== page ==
- Given their varying activities, the threat group is understood to be working for multiple clients and their targets have reportedly included government ministries and officials, business executives, and human rights activists.
- Bahamut was also linked to several mobile apps on both the Apple and Google Play stores. These have reportedly since been removed.
So what? Bahamut is one of several hacker-for-hire mercenary groups that have been exposed this year, demonstrating that, for the right price, private organisations and individuals are increasingly able to launch cyber-attacks as powerful and sophisticated as those usually attributed to nation states. Often, these mercenaries recruit talent from military and intelligence agencies and so have knowledge of cutting-edge tools and practices.
Surveillance tool provider FinFisher raided by German authorities
- German law enforcement has raided offices connected to the German software company FinFisher in both Germany and Romania. FinFisher is a known provider of surveillance technology. The raids come after a 2019 complaint from advocacy groups.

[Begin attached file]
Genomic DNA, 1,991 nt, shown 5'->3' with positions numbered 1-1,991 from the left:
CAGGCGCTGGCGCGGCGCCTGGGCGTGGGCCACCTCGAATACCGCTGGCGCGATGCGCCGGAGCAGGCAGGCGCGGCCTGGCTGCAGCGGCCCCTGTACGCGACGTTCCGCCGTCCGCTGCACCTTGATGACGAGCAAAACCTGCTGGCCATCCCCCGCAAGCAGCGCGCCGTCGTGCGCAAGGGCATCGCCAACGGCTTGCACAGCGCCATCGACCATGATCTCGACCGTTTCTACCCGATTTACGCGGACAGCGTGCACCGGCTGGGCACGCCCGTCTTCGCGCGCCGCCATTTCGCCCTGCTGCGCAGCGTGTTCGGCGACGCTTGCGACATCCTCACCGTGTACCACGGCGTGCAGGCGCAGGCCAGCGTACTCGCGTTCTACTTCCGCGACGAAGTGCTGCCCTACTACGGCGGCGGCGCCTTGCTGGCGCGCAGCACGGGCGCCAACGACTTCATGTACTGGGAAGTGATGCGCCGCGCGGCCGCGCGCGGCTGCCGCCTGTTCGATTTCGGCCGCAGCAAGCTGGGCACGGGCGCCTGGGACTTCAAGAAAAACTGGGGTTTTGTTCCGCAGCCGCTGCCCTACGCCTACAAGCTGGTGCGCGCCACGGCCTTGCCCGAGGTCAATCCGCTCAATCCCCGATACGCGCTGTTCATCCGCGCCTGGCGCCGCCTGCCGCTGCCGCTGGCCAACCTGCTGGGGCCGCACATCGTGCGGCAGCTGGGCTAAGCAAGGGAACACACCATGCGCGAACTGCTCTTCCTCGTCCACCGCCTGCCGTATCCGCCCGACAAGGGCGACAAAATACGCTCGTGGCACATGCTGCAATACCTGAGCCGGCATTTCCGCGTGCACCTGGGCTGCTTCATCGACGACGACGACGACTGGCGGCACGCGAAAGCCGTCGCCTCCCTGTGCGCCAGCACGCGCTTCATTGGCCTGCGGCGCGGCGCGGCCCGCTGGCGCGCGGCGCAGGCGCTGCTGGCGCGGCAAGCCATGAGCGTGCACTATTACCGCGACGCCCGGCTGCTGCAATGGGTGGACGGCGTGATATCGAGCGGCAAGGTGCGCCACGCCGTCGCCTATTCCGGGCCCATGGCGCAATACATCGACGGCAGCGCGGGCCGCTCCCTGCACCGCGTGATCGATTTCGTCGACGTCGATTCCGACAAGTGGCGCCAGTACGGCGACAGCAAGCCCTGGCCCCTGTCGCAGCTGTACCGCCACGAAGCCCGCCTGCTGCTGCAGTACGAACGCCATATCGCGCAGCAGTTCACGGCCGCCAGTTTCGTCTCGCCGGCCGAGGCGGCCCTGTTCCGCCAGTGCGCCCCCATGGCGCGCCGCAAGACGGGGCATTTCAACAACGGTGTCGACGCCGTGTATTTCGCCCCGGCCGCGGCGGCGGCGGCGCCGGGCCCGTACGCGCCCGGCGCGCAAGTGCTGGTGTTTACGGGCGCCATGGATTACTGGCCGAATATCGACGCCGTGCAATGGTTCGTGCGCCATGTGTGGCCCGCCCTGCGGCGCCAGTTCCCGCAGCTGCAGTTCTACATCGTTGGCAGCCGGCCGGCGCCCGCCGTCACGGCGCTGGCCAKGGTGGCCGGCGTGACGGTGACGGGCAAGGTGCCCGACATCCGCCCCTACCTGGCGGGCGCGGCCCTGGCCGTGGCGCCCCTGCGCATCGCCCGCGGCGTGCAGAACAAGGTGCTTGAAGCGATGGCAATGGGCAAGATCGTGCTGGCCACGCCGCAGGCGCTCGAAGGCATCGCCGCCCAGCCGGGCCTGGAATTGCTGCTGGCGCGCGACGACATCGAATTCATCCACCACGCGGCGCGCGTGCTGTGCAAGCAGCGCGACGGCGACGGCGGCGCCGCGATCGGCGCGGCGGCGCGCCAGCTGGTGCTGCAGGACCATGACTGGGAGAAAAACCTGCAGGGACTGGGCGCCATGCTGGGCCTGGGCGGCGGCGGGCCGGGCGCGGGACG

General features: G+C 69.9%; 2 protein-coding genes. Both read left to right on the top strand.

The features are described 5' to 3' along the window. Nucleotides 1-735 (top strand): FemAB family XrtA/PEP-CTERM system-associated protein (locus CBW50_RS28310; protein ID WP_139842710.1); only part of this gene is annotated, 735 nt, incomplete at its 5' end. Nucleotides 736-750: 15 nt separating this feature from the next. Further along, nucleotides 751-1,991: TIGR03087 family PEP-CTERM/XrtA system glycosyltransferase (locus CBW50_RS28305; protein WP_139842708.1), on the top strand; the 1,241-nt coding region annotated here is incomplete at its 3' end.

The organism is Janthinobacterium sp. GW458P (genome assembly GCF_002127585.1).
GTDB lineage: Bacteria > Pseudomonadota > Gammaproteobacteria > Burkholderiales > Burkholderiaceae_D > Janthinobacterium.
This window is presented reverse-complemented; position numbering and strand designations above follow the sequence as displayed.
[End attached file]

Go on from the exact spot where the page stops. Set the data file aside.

- FinFisher’s surveillance software has previously been found on devices of activists and journalists in Bahrain, Egypt, Turkey, and other countries whose governments stand accused of restricting free speech.
So what? The commercial availability of surveillance software is a somewhat grey area. FinFisher is one of a number of such software providers, another being the well-known Israeli vendor NSO Group. Germany has export restrictions considered relatively stringent – in FinFisher’s case, the company allegedly used satellite companies to circumvent these restrictions. Precisely how FinFisher exported its product Finspy without correct licensing is no doubt forming a significant part of the ongoing investigation.
Indicators of compromise
The Indicators of Compromise (IOCs) below offer a snapshot of the forensic artefacts currently known to be associated with some of the campaigns discussed in this week's set of stories.
Emotet spam activity continues to remain active